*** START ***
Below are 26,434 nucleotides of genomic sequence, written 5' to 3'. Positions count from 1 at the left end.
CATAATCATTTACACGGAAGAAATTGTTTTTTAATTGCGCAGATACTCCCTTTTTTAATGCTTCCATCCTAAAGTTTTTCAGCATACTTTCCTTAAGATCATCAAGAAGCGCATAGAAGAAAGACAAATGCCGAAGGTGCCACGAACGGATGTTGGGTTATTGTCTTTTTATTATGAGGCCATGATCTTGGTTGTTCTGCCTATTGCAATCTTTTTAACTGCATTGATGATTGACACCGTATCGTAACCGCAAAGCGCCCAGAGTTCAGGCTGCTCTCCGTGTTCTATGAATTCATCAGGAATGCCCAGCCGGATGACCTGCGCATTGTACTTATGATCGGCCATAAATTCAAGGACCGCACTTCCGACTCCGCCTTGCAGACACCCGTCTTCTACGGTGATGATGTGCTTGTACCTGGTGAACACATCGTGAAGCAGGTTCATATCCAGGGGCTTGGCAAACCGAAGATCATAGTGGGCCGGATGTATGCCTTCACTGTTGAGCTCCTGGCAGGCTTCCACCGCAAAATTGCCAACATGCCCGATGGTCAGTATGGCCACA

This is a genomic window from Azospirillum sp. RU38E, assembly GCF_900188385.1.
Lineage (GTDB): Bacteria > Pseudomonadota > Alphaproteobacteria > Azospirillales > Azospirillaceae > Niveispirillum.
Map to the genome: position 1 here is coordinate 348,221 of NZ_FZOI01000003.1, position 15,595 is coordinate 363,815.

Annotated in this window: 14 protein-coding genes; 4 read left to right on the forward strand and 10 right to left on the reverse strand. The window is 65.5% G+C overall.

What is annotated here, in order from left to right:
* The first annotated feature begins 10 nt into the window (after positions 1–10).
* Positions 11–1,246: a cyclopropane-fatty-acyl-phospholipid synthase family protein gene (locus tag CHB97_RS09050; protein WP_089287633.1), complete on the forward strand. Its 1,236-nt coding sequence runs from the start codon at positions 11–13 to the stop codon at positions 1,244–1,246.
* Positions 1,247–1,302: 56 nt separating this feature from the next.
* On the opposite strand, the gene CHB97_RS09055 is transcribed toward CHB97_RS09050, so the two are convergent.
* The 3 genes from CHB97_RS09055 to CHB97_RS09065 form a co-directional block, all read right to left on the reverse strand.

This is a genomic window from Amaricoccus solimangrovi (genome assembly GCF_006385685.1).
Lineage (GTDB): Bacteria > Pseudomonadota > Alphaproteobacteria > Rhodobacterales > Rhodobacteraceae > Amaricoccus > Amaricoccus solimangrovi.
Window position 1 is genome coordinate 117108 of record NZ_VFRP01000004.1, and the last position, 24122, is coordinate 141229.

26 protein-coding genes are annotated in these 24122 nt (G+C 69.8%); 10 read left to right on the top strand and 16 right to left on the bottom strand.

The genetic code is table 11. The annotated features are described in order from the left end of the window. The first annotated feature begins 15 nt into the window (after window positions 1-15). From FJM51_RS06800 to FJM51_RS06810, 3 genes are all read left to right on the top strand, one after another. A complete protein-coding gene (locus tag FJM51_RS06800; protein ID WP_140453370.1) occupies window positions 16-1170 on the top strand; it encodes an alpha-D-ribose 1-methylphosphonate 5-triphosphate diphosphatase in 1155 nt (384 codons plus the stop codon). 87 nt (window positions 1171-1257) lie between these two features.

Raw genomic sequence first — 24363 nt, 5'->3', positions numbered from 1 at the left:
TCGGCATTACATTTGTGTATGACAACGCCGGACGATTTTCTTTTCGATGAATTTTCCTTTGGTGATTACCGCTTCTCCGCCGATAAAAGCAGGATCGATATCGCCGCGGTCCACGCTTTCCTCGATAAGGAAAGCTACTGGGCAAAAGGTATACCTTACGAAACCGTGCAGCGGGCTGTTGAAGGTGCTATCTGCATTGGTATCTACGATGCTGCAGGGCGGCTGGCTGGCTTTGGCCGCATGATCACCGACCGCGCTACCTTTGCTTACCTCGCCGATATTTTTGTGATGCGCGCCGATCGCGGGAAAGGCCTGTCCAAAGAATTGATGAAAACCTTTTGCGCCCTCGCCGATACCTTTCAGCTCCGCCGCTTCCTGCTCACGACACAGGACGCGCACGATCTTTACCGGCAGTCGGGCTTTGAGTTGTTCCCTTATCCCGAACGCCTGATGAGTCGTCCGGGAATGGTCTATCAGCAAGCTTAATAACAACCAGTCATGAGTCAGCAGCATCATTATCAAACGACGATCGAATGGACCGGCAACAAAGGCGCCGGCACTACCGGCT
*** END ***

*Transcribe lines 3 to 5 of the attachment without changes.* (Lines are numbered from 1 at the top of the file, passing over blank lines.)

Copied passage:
This is a genomic window from Azospirillum sp. RU38E, assembly GCF_900188385.1.
Lineage (GTDB): Bacteria > Pseudomonadota > Alphaproteobacteria > Azospirillales > Azospirillaceae > Niveispirillum.
Map to the genome: position 1 here is coordinate 348,221 of NZ_FZOI01000003.1, position 15,595 is coordinate 363,815.